Amid Heavy Fighting, Azerbaijan Claims "Liberation" Of Some Karabakh Territory
Azerbaijan's military claims to have "liberated" some territory in Nagorno Karabakh after the heaviest fighting in years broke out between Azerbaijani and Armenian forces over the disputed territory.
Fighting that broke out overnight April 2 has already resulted in an unprecedented death toll, with Azerbaijan confirming 12 of its soldiers killed and Armenia 18 of its soldiers, as of Saturday night local time. That makes this by far the deadliest outbreak of fighting since the two sides signed a ceasefire in 1994 (the previous worst episode was in 2014 when ten soldiers were killed over a three-day period).
Beyond that, there were claims and counterclaims from the opposing sides of many more enemy soldiers killed and various equipment destroyed. The fog of war, dense in any conflict, is particularly impenetrable in Karabakh, where there are no independent sources of information.
The most dramatic claim was the Azerbaijan Ministry of Defense's announcement that it had "liberated" some territory previously held by Armenian forces, naming the areas of Aghdere, Tartar, Aghdam, Khojavend, and Fuzuli.
"In a short period of time, as a result of a rapid counterattack by the Azerbaijani armed forces the front line of the enemy, built up for years, was penetrated in several sections, and several strategic heights and populated areas with strategic significance were cleansed of the enemy," the MoD said.
The line of contact between the two armies has stayed fairly static and so a shift in that line would be a significant development, even if these areas aren't especially strategically significant. But this claim will be easy to verify or disprove; as of this writing that hadn't happened.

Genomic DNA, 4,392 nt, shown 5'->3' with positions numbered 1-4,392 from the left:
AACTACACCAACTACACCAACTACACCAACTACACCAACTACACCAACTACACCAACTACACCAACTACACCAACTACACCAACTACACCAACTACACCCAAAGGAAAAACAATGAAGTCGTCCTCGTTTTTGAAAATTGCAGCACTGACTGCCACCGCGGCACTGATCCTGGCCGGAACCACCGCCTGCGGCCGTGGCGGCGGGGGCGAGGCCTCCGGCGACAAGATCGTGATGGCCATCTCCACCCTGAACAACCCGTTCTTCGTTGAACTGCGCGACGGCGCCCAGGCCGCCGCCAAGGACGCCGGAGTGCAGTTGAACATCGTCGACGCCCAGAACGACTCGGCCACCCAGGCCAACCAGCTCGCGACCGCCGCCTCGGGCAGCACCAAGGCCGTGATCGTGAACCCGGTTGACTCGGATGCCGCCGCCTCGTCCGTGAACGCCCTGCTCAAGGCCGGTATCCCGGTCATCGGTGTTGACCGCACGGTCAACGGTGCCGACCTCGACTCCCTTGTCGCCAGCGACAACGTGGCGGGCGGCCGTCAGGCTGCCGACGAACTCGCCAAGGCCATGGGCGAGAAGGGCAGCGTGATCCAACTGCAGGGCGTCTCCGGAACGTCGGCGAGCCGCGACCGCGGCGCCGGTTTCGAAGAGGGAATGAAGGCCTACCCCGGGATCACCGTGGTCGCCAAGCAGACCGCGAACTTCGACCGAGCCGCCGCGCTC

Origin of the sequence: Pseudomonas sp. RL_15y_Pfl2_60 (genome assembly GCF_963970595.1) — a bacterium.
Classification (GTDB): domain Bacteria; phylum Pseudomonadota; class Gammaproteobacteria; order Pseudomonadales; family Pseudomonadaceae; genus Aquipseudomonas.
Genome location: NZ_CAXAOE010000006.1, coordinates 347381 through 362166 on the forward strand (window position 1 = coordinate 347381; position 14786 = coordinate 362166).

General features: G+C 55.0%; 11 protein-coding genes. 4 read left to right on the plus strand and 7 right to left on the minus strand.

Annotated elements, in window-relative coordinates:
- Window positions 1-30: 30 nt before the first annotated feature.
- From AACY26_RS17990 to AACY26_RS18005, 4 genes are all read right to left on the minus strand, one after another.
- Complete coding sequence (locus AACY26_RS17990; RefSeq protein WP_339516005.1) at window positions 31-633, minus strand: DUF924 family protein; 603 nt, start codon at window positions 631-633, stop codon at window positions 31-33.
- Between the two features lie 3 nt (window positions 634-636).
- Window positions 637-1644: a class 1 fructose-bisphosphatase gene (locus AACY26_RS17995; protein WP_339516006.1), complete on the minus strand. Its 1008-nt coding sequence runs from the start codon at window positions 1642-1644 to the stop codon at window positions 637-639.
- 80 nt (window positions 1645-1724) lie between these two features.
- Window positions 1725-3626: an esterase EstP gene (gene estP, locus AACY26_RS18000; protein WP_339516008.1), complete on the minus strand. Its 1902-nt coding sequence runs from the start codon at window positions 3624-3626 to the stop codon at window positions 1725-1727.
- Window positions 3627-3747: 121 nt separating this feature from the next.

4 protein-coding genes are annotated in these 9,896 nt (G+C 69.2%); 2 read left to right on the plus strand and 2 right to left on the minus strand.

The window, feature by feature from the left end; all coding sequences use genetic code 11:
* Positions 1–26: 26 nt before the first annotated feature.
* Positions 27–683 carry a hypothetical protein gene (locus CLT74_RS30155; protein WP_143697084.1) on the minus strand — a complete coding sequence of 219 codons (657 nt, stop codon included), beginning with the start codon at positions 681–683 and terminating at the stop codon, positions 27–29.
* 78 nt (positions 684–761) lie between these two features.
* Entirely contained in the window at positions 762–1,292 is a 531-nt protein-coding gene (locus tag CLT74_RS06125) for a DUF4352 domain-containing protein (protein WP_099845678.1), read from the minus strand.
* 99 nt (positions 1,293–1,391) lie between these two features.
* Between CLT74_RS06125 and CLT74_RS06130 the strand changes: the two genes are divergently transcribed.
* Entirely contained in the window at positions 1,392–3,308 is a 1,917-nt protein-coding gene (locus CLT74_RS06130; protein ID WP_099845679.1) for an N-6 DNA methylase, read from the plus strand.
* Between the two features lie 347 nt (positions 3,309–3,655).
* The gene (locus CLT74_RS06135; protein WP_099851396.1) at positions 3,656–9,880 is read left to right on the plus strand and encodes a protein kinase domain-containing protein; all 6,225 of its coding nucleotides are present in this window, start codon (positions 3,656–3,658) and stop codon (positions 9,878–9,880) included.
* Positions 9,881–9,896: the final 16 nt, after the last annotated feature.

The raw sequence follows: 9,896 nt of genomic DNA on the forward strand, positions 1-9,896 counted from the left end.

It's remarkable that this outbreak of violence happened while the presidents of both Armenia and Azerbaijan were out of the country, in Washington. Most of the immediate analysis suggested that what probably happened was that a small provocation got out of control due to the heightened tension along the border.
"The problem is that the line of contact is so militarized now – there is all these heavy weaponry on either side, including air crafts, drones, and helicopters being used- that a lot of destruction can be done very quickly", said regional expert Tom de Waal in an interview with RFE/RL.
Also noteworthy is the response by Russia and its post-Soviet military bloc, the Collective Security Treaty Organization. While Armenia is a CSTO member and Azerbaijan isn't, Armenians have consistently complained that the CSTO has failed to support Armenia in its conflict with Azerbaijan.
But the CSTO's statement this time explicitly blamed Azerbaijan: "Everything should be resolved through negotiations. The actions of the Azerbaijani side in this case will lead to an exacerbation of the situation and to conflict," said Vladimir Zaynetdinov, the CSTO's press secretary.
There were no reports of further clashes as Saturday progressed.
Joshua Kucera, a senior correspondent, is Eurasianet's former Turkey/Caucasus editor and has written for the site since 2007.